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How your mood affects your skin health

December 3, 2013 by Works with Water

 

Not looking your best can definitely can put a damper on your mood, but did you know that your mood could be the reason for breakouts, wrinkles and a dull complexion.

Stress, anger, depression, embarrassment and fear are some of the fundamental emotions that we go through every day and each of these moods adversely affects our skin. This damage also depends upon the longevity of our emotional state. Long lasting mood swings have much longer lasting and irreversible effects on our skin. Similarly, good and happy mood has some positive beauty benefits for your skin.

Anger
Anger affects our facial muscles. Anger decelerates skin’s healing, fastens wrinkling and produces dark spots. People who hold in their anger often suffer from rashes, hives, warts, eczema and acne.

The Blues
One of the biggest drivers in the bad mood-beauty connection are feelings of anxiety and depression. Depression produces higher levels of cortisol in the blood stream which leads to premature hair loss, skin pigmentation and hormone changes that can result in weight gain. Depression also causes acne.

Sadness is another by-product of depression. Repeated frowning and furrowing of eyebrows, due to depression, can deepen the wrinkle lines on your face. Prolonged depression is disastrous for skin. It triggers hormones that can affect sleep-patterns, thus leading to puffy eyes and dull complexion.

Embarrassment
We all have experienced severe embarrassment at one point of time or another, and it is something we do not easily forget. But effects of embarrassment can also easily move from our brains to our skin. Neuropeptide receptors in our skin receive mixed signals from brain, causing chronic swollen blood vessels and sleep deprivation. Embarrassment increases acne problems. Blood flow to skeletal muscles is also hampered due to embarrassment. The organic structure of our skin cells weakens and enzyme production rates are altered, due to embarrassment.

The Effects of Stress on Beauty
Stress causes acne breakouts. Some scientists believe this tension-induced acne is caused by an increase in sebum, an oily matter that is supposed to help protect skin but easily mixes with dead cells and bacteria to clog hair follicles and create pimples. It is a nasty cycle: Stress brings on a pimple that won’t go away because you’re stressed-and that stresses you out.

Stress can also interrupt your body’s production of new collagen, a group of supportive, structural proteins located throughout your body. Without new collagen, your skin can become thinner and weaker. What’s more, being in a bad mood could cause your skin to become dehydrated. In addition to looking unsightly and feeling uncomfortable, this can affect cells’ ability to recover after injury.

Feeling Good, Looking Great
Most of what scientists know about the mood-beauty connection is focused on the negative-how bad moods, stress and depression negatively affect your body. But the reverse is true, too. Less stress and depression might logically mean less acne, hair loss, skin dryness and fat accumulation. A bulk of research links good moods to behavioral decisions that translate into beauty benefits.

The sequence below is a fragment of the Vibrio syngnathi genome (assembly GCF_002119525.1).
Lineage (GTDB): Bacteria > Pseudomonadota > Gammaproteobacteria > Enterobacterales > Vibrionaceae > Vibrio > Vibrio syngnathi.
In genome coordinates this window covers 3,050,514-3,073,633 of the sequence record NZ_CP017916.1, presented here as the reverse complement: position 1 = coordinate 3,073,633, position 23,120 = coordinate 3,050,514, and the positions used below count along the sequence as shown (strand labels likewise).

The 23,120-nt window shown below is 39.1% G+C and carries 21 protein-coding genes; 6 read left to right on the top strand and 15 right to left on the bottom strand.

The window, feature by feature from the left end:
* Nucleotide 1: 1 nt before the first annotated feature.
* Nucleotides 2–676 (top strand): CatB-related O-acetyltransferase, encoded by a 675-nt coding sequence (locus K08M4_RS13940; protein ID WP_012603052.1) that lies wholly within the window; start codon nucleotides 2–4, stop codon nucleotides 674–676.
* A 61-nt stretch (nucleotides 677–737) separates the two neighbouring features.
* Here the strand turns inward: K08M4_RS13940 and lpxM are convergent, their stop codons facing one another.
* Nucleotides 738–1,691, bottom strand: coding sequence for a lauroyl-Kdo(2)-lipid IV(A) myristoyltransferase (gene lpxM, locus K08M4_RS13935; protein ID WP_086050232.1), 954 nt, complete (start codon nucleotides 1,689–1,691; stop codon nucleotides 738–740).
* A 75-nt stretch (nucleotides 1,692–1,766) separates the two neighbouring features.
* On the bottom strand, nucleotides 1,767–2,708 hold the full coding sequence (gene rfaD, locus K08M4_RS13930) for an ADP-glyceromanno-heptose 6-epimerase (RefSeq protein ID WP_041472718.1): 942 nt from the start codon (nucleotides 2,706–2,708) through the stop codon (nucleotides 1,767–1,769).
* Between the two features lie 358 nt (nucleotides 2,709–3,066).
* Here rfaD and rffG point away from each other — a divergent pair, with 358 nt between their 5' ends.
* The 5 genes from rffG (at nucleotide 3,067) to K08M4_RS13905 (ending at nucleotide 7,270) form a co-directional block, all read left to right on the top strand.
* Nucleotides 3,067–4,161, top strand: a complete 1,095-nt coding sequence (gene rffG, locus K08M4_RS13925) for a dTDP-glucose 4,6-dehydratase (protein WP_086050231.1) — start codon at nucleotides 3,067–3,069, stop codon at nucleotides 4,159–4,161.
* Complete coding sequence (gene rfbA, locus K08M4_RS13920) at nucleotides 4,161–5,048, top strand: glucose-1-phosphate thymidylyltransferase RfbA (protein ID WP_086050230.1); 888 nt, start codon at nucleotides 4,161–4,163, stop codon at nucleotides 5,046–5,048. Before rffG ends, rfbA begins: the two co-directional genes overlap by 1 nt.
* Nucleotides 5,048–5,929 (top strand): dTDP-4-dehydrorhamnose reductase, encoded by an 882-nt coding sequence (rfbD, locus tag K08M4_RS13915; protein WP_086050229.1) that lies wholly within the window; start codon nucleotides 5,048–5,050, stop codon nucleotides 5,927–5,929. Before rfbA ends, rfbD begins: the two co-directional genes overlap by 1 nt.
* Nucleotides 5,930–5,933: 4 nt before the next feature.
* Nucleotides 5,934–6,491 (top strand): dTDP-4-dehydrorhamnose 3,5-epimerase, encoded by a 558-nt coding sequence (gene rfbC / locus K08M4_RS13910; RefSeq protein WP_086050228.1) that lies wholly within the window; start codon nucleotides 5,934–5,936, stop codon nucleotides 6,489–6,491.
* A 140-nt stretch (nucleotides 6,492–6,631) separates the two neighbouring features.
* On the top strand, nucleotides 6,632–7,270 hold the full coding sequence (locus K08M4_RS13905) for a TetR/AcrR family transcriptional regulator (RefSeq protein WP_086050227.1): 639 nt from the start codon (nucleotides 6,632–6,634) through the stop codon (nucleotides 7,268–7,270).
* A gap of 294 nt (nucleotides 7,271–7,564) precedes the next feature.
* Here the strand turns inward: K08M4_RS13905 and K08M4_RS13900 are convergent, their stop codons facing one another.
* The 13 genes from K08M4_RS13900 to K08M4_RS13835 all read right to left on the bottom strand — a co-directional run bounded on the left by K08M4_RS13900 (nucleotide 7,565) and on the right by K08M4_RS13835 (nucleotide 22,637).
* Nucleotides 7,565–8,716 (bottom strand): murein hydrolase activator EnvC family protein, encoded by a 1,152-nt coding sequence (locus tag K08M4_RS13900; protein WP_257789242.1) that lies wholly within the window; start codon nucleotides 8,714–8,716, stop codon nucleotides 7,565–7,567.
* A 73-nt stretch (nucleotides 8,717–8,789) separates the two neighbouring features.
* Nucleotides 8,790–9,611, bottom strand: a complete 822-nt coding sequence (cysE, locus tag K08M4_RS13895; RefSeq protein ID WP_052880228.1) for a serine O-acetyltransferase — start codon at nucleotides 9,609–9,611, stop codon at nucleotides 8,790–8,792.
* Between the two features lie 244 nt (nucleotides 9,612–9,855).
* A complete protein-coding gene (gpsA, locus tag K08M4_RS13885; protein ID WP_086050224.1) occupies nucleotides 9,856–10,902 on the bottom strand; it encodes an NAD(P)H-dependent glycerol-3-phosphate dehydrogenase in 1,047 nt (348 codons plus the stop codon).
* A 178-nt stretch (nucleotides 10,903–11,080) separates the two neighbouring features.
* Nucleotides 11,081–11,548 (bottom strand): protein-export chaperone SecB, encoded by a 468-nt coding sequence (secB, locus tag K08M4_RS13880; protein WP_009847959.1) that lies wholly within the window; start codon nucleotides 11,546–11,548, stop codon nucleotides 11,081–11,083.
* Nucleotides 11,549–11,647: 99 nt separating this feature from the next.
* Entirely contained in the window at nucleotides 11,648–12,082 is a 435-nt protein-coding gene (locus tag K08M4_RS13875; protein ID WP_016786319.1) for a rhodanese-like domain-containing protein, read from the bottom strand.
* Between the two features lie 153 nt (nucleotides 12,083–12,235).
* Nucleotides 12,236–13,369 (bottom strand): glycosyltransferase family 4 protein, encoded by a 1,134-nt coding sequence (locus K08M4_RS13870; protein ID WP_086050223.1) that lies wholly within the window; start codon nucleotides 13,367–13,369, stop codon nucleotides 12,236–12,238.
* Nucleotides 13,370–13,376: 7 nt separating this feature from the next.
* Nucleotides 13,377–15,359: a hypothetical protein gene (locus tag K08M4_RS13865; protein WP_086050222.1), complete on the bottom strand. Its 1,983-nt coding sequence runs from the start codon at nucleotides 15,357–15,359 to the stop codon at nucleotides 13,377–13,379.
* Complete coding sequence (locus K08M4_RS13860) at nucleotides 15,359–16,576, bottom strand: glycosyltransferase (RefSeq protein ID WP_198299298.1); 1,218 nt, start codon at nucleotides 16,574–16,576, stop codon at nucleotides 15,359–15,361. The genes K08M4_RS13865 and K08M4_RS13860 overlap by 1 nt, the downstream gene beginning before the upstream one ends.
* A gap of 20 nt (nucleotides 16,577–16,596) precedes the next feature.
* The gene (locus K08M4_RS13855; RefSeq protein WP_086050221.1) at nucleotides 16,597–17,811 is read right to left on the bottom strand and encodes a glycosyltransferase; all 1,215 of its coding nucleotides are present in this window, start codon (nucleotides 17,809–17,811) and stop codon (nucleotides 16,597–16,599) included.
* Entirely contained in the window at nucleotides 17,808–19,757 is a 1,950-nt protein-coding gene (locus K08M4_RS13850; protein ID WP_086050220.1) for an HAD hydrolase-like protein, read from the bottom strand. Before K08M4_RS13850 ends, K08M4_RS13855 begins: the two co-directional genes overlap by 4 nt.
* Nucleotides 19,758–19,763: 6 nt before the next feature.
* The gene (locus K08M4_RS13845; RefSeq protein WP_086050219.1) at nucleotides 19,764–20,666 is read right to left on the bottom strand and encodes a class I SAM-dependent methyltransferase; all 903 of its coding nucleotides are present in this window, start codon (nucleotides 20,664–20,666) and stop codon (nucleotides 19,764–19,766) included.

Improving your mood improves your eating habits. Healthier foods have less sugar and saturated fat, which can make you feel bloated or cause breakouts and oily skin.

Keeping yourself hydrated, well rested, and cheerful can vastly improve the tone of your skin, and even help it stop sagging and wrinkling too early in your life.
It’s Not a Sign of Weakness if You Have a Good Cry. Crying actually releases negative hormones from your body resulting in lowered stress levels and an actual elevation of mood afterward. Crying actually releases negative feelings through your tears.

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Supplement your skin
If your skin is one of the reasons you are not feeling your best, then maybe we can help you regain a glowing complexion. Our skin health beauty products have been designed to help your skin from within. 100% natural help: clear skin tackles acne and skin blemishes, whilst help: revitalise my skin works to fight the signs of ageing. Both products contain high grade Aloe Vera to calm, nourish and regenerate the skin. Its detoxifying properties help to strengthen skin cells, which results in a younger looking, healthy complexion.

Remember: You have the power to feel as good as you look and look as good as you feel.

https://www.yahoo.com/health/?ref=shine
http://www.huffingtonpost.ca/2012/07/18/how-moods-mess-with-your-_n_1682852.html

2 thoughts on “How your mood affects your skin health”

  1. rebeckah says:

    Depression does not necessarily cause acne.

  2. Patricia Reese says:

    I would like to know if taking coq10 can help get rid of facial and head sweats as well as night sweaters. Thank you in advance. PAR

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